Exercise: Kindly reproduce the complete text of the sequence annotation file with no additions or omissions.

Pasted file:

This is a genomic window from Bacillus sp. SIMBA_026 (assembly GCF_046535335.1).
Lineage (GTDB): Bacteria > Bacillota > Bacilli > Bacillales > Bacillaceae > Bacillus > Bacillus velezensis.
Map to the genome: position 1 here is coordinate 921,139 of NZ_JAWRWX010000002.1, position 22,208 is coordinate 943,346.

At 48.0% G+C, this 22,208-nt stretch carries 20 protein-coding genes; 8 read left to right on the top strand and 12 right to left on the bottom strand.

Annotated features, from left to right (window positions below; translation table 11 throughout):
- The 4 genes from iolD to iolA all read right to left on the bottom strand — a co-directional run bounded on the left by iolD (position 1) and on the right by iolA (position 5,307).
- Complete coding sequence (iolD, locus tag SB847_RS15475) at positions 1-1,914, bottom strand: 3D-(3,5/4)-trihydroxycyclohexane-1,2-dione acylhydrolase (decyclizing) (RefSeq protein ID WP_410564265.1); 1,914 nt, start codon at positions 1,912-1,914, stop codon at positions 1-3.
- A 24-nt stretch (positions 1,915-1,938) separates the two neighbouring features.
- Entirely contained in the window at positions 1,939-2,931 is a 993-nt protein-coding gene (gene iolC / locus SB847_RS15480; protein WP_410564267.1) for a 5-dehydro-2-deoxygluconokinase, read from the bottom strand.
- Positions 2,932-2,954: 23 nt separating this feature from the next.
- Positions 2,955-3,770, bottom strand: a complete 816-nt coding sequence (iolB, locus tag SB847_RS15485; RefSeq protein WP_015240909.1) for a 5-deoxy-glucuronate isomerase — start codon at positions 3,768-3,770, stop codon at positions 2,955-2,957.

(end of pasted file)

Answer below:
This is a genomic window from Bacillus sp. SIMBA_026 (assembly GCF_046535335.1).
Lineage (GTDB): Bacteria > Bacillota > Bacilli > Bacillales > Bacillaceae > Bacillus > Bacillus velezensis.
Map to the genome: position 1 here is coordinate 921,139 of NZ_JAWRWX010000002.1, position 22,208 is coordinate 943,346.

At 48.0% G+C, this 22,208-nt stretch carries 20 protein-coding genes; 8 read left to right on the top strand and 12 right to left on the bottom strand.

Annotated features, from left to right (window positions below; translation table 11 throughout):
- The 4 genes from iolD to iolA all read right to left on the bottom strand — a co-directional run bounded on the left by iolD (position 1) and on the right by iolA (position 5,307).
- Complete coding sequence (iolD, locus tag SB847_RS15475) at positions 1-1,914, bottom strand: 3D-(3,5/4)-trihydroxycyclohexane-1,2-dione acylhydrolase (decyclizing) (RefSeq protein ID WP_410564265.1); 1,914 nt, start codon at positions 1,912-1,914, stop codon at positions 1-3.
- A 24-nt stretch (positions 1,915-1,938) separates the two neighbouring features.
- Entirely contained in the window at positions 1,939-2,931 is a 993-nt protein-coding gene (gene iolC / locus SB847_RS15480; protein WP_410564267.1) for a 5-dehydro-2-deoxygluconokinase, read from the bottom strand.
- Positions 2,932-2,954: 23 nt separating this feature from the next.
- Positions 2,955-3,770, bottom strand: a complete 816-nt coding sequence (iolB, locus tag SB847_RS15485; RefSeq protein WP_015240909.1) for a 5-deoxy-glucuronate isomerase — start codon at positions 3,768-3,770, stop codon at positions 2,955-2,957.